Long Range Savage Axis v1.1: Budget-Friendly Upgrades for Improved Performance


about six months ago I issued myself a
challenge to see if I could turn a budget deer rifle into a long-range
precision rifle for a budget of about five hundred dollars and adding to the
complexity of the build I could only use new sorts of gear that you could get
from a local sporting goods store or an online retailer I wasn’t going to go out
and try to get good deals on used match gear and this is the result this is
version 1.0 and as you can see in the video here it’s actually pretty
confident I was able to use this in a 600 yard F-class match and I posted a
score of 497 out of a possible total of 600 now it’s not a very high score but
considering that this is a $500 rifle and it was really its first outing I’m
actually pretty happy with it and here’s what we’re going to do we’re going to
work on a version 1.1 we’re going to take a look at the good things on this
rifle and we’re going to evaluate some things that can be improved and we’re
going to continue to work forward so be sure that you subscribe to the social or
aggressive to see what changes we continue to make on this rifle if you’d
like us on Facebook you’ll see some goodies behind the scenes and in this
playlist down here is for all of you who might have missed some of the the past
episodes where we did things like work on the trigger and install the various
parts do vetting jobs and all that to make this into the rifle that it is
today as we wrap up this version 1.0 build let’s take a look at the various
parts what they cost what the total budget was and some of the things that
we can do to improve the rifle the foundation for this whole build is the
savage axis this is not the axis to with it’s nice a cute trigger this has the
original really bad trigger this costs 220 $1.28 and I really have no fault
with the action I did have to do some work on the trigger and that required
some very inexpensive parts it did require some time but the parts
themselves were cheap I bought a three pack of over-travel fasteners for $1.79 and I just had to use some little bits that I had lying around my house
and a little propane and that was a very cheap mod of course if you want to
upgrade your trigger as well you can follow the steps that I use
in the two videos that I put together one deals with the creep and the other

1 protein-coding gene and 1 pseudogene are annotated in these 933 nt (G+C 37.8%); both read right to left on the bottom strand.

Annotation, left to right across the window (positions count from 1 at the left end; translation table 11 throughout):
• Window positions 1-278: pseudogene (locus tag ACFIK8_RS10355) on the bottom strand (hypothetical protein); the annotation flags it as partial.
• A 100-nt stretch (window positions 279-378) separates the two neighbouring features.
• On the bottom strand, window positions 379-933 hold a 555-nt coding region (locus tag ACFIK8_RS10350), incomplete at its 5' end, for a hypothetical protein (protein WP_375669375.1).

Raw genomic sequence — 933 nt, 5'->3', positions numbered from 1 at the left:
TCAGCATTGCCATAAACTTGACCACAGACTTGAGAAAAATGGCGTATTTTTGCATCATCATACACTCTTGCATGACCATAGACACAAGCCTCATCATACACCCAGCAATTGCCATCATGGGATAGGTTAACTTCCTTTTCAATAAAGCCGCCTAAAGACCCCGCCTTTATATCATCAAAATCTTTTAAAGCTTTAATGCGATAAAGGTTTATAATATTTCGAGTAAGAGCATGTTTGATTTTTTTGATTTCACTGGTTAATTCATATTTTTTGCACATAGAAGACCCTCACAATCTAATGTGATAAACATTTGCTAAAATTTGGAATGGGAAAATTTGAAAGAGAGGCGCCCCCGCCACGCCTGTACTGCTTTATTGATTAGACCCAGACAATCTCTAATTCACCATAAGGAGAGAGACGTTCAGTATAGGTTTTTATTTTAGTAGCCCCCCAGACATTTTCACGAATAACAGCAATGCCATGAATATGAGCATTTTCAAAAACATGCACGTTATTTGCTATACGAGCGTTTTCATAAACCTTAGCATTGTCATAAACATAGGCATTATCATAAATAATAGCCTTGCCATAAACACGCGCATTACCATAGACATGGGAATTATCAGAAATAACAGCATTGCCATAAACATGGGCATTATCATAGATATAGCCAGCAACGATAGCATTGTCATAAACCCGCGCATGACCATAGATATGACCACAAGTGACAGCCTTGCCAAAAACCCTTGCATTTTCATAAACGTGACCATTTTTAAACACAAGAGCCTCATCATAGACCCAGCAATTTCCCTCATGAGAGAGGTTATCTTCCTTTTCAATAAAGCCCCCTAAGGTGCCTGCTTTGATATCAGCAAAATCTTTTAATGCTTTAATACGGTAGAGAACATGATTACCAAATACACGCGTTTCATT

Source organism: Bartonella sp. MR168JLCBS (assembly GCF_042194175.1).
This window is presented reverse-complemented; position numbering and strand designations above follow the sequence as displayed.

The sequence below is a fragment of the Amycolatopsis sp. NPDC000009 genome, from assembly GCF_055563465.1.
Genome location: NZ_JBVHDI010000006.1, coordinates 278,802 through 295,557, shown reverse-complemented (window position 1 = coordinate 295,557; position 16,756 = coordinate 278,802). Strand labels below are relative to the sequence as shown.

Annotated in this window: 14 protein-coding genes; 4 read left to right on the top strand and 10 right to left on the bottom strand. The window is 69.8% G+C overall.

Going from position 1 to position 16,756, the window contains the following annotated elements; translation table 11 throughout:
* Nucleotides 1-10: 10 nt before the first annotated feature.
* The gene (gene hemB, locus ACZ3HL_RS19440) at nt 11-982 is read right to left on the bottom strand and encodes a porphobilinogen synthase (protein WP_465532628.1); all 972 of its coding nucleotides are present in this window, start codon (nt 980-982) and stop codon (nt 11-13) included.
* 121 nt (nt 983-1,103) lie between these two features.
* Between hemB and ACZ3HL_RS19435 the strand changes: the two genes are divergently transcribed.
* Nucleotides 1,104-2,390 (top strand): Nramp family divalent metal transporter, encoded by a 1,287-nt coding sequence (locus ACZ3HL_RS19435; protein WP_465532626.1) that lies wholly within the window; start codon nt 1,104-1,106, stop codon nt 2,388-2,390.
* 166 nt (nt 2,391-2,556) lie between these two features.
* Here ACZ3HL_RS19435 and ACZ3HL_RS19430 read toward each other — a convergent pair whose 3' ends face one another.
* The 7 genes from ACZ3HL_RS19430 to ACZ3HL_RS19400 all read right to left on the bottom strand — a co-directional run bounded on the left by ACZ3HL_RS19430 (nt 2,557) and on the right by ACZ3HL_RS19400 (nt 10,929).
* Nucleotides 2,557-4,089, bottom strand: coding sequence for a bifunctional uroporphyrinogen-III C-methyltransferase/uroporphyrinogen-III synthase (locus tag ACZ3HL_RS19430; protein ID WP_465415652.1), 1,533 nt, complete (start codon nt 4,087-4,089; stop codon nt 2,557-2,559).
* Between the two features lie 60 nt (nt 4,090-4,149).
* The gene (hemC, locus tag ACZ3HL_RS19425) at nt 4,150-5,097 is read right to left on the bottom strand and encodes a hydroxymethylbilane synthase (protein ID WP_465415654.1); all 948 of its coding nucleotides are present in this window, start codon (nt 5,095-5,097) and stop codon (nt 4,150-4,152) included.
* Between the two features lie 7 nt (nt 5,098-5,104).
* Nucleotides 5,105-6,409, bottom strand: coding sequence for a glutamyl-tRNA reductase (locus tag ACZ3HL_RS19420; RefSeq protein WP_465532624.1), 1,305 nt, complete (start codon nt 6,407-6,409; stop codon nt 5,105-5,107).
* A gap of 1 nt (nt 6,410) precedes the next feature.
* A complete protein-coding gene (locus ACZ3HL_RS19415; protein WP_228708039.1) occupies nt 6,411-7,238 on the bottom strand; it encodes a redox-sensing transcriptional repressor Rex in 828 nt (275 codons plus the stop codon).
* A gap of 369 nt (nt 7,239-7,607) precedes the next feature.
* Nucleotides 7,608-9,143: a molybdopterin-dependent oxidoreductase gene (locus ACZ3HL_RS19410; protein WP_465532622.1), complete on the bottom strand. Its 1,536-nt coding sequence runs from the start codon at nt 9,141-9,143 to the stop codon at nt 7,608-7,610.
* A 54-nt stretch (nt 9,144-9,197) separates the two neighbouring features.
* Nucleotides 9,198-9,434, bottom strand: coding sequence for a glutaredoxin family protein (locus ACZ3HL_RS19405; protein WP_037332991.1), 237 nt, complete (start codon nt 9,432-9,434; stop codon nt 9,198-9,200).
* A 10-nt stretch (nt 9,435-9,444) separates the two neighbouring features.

deals with over travel and pull weight I dropped the axis action into a Boyd’s
pro varmint stock that cost 150 $4.99 and if you don’t really recognize the
shape that’s because I did reshape this you might want to check out that video I
did this for some organ ama Crees ins to make this fit my hand better I also did
it just for some aesthetic reasons so that it looked a little better you can
see that underneath that black paint that we originally had that this is a
nice blonde laminate and as for functional mods I also did a pillar
bedding job at the the front and rear on this and a full action betting job so
that’s going to help ensure the precision of the rifle
especially each time I take the rifle apart and put it back together again the
pillars that I used were just steel spacers that you can get at your local
hardware store and a package of those cost a dollar 40 sitting on top of the
rifle is a weaver base this is number 506 this cost $13 and 94 cents and some
weaver rings these are quad lock rings and these cost $11 and 39 cents pretty
amazing prices for some parts that actually quite like I especially like
these rings I’ve used these before on my other rifles and I I do recommend them
they’re very nice finally we have the Simmons 44 mag 6 to 24 by 44 millimeter
mil-dot scope it has that reticle in the second focal plane and this cost $99.99
delivered so the total price on this build is 504 dollars and seventy eight
cents based on the match results I think that we’ve pretty well proven the
concept but now we can take things just a little bit further I think there are
some modifications that we can make to this rifle and this will take a little
bit of extra money but we can turn this into a version 1.1 rifle that’s even
better than what we have right now in my estimation the biggest problem that this
rifle has is the glass this Simmons scope has some things going for it like
the reliability of the turret tracking and it does have a nice reticle but it
have some issues as well primarily there’s the glass this seems to be the
main source of our problem the objective lens it seems to have a really bad a
stigmatism so as I start to use the turrets to kind of click off-center so
that I can take those long shots I’m looking through a really really bad part
of the glass and the image starts to smear vertically now this could account